Jumper’s knee is an overuse injury that is common among athletes who participate in sports in which they do a lot of jumping (e.g. basketball, volleyball, long jump), but is not limited to those individuals. The term also applies to injury or inflammation where the thigh muscles tendon attach to the upper kneecap pole or where the kneecap tendon attaches to the lower leg bone. See our jumper’s knee exercises for more information.
Jumper's knee causes are believed to be due to repetitive stress placed on the patellar or quadriceps tendon during jumping. Whether you participate in jumping sports or not, you can get jumper’s knee. Risk factors include increased body weight, being bow-legged or knock-kneed, having an abnormally high kneecap or an abnormally low kneecap, and legs of unequal length. Some common jumper’s knee causes include:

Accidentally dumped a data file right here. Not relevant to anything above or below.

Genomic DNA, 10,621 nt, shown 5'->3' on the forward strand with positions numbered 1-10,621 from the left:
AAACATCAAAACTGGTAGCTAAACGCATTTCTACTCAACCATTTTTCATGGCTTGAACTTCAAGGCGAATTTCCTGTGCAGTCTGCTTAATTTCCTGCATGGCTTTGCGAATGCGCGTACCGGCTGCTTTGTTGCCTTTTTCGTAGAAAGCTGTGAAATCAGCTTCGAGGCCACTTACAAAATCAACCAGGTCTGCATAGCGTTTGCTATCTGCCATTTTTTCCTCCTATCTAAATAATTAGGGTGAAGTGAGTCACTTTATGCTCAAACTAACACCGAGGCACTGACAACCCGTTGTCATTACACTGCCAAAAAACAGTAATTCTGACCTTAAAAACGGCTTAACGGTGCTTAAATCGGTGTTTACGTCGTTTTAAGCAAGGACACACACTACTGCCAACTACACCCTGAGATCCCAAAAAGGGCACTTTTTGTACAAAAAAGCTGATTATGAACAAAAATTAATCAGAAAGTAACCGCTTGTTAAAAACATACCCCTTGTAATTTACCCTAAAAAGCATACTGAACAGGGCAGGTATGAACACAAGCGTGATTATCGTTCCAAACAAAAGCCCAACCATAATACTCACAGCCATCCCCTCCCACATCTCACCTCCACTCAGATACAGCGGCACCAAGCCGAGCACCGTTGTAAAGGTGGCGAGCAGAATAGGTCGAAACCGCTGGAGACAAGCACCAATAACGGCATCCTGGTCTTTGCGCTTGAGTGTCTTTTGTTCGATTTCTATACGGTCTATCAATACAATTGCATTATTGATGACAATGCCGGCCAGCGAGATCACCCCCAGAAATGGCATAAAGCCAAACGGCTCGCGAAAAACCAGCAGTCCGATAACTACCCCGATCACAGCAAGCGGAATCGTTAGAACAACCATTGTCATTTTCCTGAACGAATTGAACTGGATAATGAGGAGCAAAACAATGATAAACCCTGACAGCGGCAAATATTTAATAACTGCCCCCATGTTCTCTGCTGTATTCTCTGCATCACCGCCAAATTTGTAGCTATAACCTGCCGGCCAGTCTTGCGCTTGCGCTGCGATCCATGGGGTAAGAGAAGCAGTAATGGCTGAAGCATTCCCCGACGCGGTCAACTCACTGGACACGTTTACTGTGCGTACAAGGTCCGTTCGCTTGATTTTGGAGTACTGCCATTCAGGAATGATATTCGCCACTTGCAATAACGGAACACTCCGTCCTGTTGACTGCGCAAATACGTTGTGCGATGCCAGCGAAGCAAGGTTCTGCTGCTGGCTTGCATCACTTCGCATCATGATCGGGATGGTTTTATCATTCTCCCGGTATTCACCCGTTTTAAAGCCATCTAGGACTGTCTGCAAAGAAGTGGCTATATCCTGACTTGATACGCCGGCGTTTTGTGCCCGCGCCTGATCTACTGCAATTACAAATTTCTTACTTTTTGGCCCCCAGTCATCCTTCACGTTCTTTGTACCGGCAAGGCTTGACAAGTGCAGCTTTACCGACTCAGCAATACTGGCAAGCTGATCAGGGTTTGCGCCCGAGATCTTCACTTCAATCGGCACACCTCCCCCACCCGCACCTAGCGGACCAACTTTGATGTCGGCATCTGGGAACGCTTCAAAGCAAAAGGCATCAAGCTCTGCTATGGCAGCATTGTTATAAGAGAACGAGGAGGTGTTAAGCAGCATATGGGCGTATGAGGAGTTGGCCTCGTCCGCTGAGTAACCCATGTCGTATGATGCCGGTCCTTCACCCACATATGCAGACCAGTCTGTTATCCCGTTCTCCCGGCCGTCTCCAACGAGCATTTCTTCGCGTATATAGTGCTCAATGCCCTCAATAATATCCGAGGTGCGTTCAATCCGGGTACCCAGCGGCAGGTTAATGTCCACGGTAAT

Jumper’s knee symptoms can include:
When looking for jumper’s knee treatment, immediate relief is what is typically sought. This often comes in the form of rest and support or compression. Jumper’s knee treatment, however, should also include stretching and strengthening exercises that will provide long term healing.
Whether you have just started to feel jumper’s knee symptoms, or you have been experiencing them for a while, the following jumper’s knee treatment options can help get you back in the game:
Stretch & Strengthen